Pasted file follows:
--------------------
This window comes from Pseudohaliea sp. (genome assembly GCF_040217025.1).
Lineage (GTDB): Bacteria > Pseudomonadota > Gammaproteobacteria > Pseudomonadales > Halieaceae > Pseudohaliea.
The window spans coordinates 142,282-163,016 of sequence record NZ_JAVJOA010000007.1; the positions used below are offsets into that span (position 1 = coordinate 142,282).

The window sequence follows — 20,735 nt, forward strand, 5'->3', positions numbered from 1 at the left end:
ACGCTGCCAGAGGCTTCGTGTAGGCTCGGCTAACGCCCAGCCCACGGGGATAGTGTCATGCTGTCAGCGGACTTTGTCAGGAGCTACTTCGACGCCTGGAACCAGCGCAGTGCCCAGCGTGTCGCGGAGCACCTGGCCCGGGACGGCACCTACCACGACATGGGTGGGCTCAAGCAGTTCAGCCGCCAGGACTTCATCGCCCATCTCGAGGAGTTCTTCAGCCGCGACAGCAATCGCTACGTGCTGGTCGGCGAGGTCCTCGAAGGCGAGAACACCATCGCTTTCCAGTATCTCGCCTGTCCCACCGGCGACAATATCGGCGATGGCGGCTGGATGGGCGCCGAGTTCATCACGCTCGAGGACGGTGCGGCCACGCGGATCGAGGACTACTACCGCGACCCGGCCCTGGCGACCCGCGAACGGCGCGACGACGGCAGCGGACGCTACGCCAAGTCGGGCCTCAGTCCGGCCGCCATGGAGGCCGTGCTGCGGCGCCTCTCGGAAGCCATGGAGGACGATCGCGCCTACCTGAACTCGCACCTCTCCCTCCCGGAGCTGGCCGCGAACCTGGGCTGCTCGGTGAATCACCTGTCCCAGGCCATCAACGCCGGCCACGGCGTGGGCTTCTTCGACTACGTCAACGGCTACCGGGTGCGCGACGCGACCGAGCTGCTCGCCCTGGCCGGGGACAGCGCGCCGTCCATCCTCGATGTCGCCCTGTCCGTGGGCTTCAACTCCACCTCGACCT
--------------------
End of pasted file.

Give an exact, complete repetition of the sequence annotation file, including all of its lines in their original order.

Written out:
This window comes from Pseudohaliea sp. (genome assembly GCF_040217025.1).
Lineage (GTDB): Bacteria > Pseudomonadota > Gammaproteobacteria > Pseudomonadales > Halieaceae > Pseudohaliea.
The window spans coordinates 142,282-163,016 of sequence record NZ_JAVJOA010000007.1; the positions used below are offsets into that span (position 1 = coordinate 142,282).

The window sequence follows — 20,735 nt, forward strand, 5'->3', positions numbered from 1 at the left end:
ACGCTGCCAGAGGCTTCGTGTAGGCTCGGCTAACGCCCAGCCCACGGGGATAGTGTCATGCTGTCAGCGGACTTTGTCAGGAGCTACTTCGACGCCTGGAACCAGCGCAGTGCCCAGCGTGTCGCGGAGCACCTGGCCCGGGACGGCACCTACCACGACATGGGTGGGCTCAAGCAGTTCAGCCGCCAGGACTTCATCGCCCATCTCGAGGAGTTCTTCAGCCGCGACAGCAATCGCTACGTGCTGGTCGGCGAGGTCCTCGAAGGCGAGAACACCATCGCTTTCCAGTATCTCGCCTGTCCCACCGGCGACAATATCGGCGATGGCGGCTGGATGGGCGCCGAGTTCATCACGCTCGAGGACGGTGCGGCCACGCGGATCGAGGACTACTACCGCGACCCGGCCCTGGCGACCCGCGAACGGCGCGACGACGGCAGCGGACGCTACGCCAAGTCGGGCCTCAGTCCGGCCGCCATGGAGGCCGTGCTGCGGCGCCTCTCGGAAGCCATGGAGGACGATCGCGCCTACCTGAACTCGCACCTCTCCCTCCCGGAGCTGGCCGCGAACCTGGGCTGCTCGGTGAATCACCTGTCCCAGGCCATCAACGCCGGCCACGGCGTGGGCTTCTTCGACTACGTCAACGGCTACCGGGTGCGCGACGCGACCGAGCTGCTCGCCCTGGCCGGGGACAGCGCGCCGTCCATCCTCGATGTCGCCCTGTCCGTGGGCTTCAACTCCACCTCGACCT